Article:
Then you're wrong. They are mostly regulated. If they aren't, you aren't opening the right ones. -- Ray
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On 12/21/2007 7:03 PM Ray Haddad spake thus:

And how do you know that? Have you cracked any open yourself?
I mean, I've opened literally *dozens* of the little buggers, and never saw a single regulator--78xx or anything similar--in any of them.
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On Fri, 21 Dec 2007 20:20:39 -0800, I said, "Pick a card, any card"

And you think that's the only kind of regulator out there? Oh, dear. -- Ray
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On 12/21/2007 8:52 PM Ray Haddad spake thus:

No, they can also be made of discrete (i.e., non-IC) components (like transistors). But there has to be *something* there besides a transformer, rectifier and filter capacitors. So what kind of regulators do you think is in those wall warts, eh, Ray?
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On Fri, 21 Dec 2007 22:03:46 -0800, I said, "Pick a card, any card"

Even a zener diode is a regulator. Play puffery all you want, David. I do know what I am discussing here while you are just guessing after opening a few wall cubes. Enjoy the game. -- Ray
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Ray Haddad wrote:

Ray you are wrong. Very few wallwarts in the US have any kind of regulation.
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On Sat, 22 Dec 2007 06:48:00 -0600, I said, "Pick a card, any card"

So they put out 110AC? If not, you have no idea of what a regulator is. How do they get it do 12 volts DC from 110? -- Ray
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Ray Haddad skriver:

Transformer, rectifier and perhaps a capacitor.
But no regulator.
Klaus
--
Modelbane Europas hjemmeside: http://www.modelbaneeuropa.hadsten.dk
Modeltog, internet, gratis spambekmpelse, elektronik og andet:
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"Klaus D. Mikkelsen" wrote:

Sounds like you're describing the average wall-wart! I've yet to find a decent sized capacitor intended for smoothing in the few wws I've dismantled but I have found small value capacitors which I assume were there for suppressing radio interference. That might of course just be that I haven't dismantled enough wws.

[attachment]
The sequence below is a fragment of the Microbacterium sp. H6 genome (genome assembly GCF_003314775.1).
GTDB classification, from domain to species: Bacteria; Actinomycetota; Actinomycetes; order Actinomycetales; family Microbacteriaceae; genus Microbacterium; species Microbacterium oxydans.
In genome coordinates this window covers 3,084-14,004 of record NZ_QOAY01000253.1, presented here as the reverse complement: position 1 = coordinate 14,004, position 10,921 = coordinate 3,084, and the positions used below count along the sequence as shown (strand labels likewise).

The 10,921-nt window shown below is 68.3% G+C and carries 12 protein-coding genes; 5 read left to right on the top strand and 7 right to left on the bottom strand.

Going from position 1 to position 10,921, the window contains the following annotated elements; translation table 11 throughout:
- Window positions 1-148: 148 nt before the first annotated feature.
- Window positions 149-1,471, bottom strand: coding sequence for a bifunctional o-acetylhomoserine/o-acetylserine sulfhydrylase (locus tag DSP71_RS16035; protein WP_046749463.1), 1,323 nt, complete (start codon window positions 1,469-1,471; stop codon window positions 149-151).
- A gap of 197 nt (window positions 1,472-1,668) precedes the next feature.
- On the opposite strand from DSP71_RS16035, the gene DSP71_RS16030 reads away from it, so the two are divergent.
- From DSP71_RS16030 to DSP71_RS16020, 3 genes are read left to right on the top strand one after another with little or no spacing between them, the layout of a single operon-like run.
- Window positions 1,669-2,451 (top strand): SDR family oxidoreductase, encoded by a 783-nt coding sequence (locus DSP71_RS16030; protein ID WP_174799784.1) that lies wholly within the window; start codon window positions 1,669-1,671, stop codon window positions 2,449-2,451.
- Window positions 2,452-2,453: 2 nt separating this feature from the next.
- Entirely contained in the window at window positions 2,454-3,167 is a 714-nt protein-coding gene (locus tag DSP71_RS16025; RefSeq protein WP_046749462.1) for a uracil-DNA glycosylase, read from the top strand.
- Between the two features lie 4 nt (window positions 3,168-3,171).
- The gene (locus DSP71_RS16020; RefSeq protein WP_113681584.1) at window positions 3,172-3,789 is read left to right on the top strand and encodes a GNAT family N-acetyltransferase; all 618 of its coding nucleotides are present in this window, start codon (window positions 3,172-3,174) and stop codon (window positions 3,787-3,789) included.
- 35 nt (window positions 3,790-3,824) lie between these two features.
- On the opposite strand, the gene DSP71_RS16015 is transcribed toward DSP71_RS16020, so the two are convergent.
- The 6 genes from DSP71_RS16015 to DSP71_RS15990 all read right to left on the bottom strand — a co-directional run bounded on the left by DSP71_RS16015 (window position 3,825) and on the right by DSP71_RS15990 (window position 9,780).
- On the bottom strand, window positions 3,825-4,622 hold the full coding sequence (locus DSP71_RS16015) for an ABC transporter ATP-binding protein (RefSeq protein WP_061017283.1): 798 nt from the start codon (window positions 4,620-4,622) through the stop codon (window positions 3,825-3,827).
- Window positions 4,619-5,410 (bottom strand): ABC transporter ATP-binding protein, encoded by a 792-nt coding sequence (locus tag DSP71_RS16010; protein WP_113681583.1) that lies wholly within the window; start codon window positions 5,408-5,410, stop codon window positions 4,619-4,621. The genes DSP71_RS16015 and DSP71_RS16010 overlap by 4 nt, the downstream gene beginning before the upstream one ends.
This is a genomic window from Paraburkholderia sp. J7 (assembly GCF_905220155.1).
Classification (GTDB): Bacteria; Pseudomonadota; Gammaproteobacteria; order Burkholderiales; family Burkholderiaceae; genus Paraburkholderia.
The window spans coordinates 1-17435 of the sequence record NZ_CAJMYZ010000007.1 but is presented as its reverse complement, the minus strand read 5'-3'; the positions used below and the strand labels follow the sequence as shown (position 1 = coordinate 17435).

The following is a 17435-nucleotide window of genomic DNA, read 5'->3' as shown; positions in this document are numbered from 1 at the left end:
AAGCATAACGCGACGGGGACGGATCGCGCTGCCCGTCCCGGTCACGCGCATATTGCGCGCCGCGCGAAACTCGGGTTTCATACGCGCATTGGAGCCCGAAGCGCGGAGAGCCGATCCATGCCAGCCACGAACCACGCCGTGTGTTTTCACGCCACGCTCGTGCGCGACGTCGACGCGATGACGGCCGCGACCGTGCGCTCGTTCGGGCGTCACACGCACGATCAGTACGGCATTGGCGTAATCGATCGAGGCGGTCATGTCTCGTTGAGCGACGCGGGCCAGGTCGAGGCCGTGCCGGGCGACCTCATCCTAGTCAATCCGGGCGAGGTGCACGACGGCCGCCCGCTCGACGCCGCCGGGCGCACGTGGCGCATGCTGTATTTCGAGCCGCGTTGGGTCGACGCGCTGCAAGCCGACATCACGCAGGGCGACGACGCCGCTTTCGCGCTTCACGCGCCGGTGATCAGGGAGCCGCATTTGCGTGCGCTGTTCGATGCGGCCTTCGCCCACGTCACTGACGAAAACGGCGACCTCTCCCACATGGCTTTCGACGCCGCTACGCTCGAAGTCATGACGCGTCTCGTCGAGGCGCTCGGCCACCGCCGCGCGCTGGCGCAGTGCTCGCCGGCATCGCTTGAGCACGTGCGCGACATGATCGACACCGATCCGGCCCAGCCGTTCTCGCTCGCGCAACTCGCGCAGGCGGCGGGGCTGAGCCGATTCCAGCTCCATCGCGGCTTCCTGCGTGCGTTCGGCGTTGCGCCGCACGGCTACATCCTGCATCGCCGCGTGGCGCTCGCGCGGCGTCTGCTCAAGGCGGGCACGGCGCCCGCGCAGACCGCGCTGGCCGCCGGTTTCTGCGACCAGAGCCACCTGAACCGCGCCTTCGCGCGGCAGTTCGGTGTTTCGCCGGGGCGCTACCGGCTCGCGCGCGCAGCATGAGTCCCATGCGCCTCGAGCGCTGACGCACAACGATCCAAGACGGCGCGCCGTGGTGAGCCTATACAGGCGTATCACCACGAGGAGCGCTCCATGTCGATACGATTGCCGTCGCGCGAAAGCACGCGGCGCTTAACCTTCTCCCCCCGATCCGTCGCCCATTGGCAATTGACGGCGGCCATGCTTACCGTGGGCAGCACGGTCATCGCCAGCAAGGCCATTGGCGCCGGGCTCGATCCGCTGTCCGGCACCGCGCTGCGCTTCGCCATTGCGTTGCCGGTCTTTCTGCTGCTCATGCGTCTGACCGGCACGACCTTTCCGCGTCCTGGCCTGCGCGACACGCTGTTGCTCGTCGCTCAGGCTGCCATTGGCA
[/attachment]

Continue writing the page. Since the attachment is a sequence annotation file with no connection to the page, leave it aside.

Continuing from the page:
Regards, Greg.P.
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On Sat, 22 Dec 2007 22:24:54 +0100, I said, "Pick a card, any card"
replied:

By definition, those are parts of a regulator and what you describe is a rudimentary one. What these yokels are describing is an IC regulator. The wall cubes often contain far less than an IC. -- Ray
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On 12/22/2007 1:59 PM Ray Haddad spake thus:

You're just plain wrong. An xfmr, rectifier (and optionally a capacitor) make up an UNREGULATED power supply. Any 15-year-old kid who's studied electronics knows that.
You're just being annoying. And of course, you'll never admit you're wrong.
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Ray Haddad wrote:

What you are describing is known as a *filtered* power supply, not a *regulated* power supply. A regulated power supply requires the use of some active components such as transistors or ICs. Power supplies using only passive components such as transformers, resistors, capacitors and diodes (including Zener diodes) do not constitute regulated power supplies.
--

Rick Jones
Remove the Extra Dot to e-mail me
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On Sun, 23 Dec 2007 03:32:42 GMT, I said, "Pick a card, any card"

Those wall warts are not ALWAYS regulated. Show me where I ever stated that ALL of them were? Just because you cut a few open and found something else doesn't make you correct in this thread. You have all diverged away into areas where you can be right and strayed away from my original statement.
Very childish. But I expect no less from some of the morons here. -- Ray